#179 | lan01 – About the Vietnamese

Hi guys,

I was curious the other day about my mother tongue language and I was looking for some information about how it was constructed. I’ve never thought about the correct rules, grammatical sentences or vocabulary since I always speak Vietnamese. I also speak and learn French at school but Vietnamese was for me a more convenient medium of communication with my family. When I was looking for some books in my attic laboratory/room, I fell into some old book of poetry which my old uncle gave me when I was young, but even if I could read it, poetry is far more complex than casual talks and writings. There are actually a lot of meanings into one word and the logic of the Vietnamese language is really different from Germanic and Latin languages since the language is based on a logic of registry based on the signified concept of the word rather than the signifier. Also, the Vietnamese language has changed a lot over past colonizations by China and France, and the language is clearly affected by those periods. So, even if the grammar in Vietnamese is quite easier to understand than French and English, the real deal is about the meaning of all the words put together and the verbal tone of how you will pronounce the words.
Oh, by the way, it will be a new category “language” since we will probably learn new languages that will help in our travels.


The Vietnamese language is quite interesting for a lot of reasons. Like every country in the world, Vietnam is a country which has a rich history behind the language formation. I won’t talk about it in this category, but it is important to know that Vietnam was been colonized in one thousand years by China and later by France. These events have profoundly marked the culture of the country and also the writing system.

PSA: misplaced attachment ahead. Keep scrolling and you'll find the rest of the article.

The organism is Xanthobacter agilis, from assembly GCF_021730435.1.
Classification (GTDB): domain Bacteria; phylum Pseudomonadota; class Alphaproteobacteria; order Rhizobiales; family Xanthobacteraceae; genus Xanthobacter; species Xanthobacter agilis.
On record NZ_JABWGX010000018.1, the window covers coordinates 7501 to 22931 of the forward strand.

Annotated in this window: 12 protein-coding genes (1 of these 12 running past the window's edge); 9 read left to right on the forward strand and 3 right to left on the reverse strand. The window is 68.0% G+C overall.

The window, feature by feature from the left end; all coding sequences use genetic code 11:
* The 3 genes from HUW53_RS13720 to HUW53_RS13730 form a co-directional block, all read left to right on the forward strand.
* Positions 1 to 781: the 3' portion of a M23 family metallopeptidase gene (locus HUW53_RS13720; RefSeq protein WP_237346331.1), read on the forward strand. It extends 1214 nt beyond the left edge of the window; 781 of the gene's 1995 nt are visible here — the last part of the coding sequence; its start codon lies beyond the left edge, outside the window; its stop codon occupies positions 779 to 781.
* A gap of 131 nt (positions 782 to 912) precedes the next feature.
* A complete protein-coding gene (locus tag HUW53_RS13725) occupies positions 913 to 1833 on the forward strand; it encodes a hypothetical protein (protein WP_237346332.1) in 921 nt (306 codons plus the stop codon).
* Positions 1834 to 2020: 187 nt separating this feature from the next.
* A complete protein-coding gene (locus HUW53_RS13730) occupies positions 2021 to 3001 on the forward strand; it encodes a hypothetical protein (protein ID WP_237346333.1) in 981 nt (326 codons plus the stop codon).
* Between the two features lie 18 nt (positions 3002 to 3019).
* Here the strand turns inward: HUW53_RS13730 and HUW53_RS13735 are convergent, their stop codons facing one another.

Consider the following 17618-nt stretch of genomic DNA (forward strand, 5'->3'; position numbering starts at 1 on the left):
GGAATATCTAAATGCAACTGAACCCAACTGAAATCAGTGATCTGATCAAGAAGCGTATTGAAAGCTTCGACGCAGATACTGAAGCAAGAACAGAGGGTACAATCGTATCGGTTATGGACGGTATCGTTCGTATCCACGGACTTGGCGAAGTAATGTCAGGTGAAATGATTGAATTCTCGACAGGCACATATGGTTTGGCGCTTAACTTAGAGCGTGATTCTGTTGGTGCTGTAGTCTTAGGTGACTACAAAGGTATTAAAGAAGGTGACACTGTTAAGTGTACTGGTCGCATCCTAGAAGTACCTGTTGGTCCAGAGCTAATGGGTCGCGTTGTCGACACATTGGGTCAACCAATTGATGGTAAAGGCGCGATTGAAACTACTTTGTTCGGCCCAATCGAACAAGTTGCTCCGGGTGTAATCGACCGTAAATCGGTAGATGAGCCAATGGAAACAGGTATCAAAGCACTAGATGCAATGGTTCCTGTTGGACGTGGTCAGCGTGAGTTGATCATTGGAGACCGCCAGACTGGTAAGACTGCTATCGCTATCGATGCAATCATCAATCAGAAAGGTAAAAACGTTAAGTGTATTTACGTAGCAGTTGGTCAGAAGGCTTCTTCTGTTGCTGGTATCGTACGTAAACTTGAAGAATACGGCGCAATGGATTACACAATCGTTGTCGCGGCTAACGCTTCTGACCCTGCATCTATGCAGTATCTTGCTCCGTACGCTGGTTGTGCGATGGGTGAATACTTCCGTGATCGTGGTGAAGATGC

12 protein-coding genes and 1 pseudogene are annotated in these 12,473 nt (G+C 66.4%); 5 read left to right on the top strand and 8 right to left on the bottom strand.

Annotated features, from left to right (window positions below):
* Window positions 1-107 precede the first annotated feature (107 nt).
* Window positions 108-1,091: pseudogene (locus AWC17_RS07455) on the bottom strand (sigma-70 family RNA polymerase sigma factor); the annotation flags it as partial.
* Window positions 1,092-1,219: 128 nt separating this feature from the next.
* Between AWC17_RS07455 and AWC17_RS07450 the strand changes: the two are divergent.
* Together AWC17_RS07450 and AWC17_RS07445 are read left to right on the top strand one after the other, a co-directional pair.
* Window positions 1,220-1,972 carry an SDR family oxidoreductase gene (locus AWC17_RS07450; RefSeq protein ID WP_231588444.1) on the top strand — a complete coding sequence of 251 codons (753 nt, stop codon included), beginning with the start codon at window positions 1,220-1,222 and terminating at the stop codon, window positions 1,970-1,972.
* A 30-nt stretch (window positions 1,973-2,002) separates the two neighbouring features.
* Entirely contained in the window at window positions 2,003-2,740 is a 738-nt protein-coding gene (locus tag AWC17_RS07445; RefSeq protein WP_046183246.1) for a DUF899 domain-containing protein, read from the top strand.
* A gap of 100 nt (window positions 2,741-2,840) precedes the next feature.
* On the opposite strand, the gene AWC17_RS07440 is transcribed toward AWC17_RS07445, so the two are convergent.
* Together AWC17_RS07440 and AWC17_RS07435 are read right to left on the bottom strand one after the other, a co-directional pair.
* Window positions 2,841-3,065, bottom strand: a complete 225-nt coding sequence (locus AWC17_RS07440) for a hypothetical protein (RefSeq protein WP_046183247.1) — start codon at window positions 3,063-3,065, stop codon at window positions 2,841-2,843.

The language was once written in the same system as the Ancient Chinese and that’s why the cultural logic of the language is quite the same as the Chinese (even if the political logic is clearly different). These old writings are called: “Chữ nho” that mean “Erudite writings“.

Later, Vietnam wanted to distinguish from the colonizers and since the Vietnamese verbal language was clearly different from the Chinese language, the country has changed the writings to the “Chữ nôm” that mean “Demotic writings”. This language is really difficult to read by now because only the “elite” could learn it and know how to understand it. Plus, with the definite change of writing system brought by Alexandre de Rhodes into an alphabetic system of writings, the Demotic writings tend to be forgotten. Actually, in the entire country, only a few hundred experts could translate it. That’s why Vietnam wanted to promote the teaching of this old system to be able to translate the oldest archeologic documentation of the country.

During the French colonization, the Vietnamese language was forced to change into what is actually known as “quốc ngữ” or “National writings“. It was brought by Alexandre de Rhodes at the period of the colonization, an alphabetic version of the Demotic writings which is still used today after the independence of Vietnam . The country takes this new system to be able to entirely differentiate from China.


So that’s all for today. It was a bit short but it was quite fun to write this post.
Sorry again if my engrish is quite messy and thanks for the reading!
See you later 🙂

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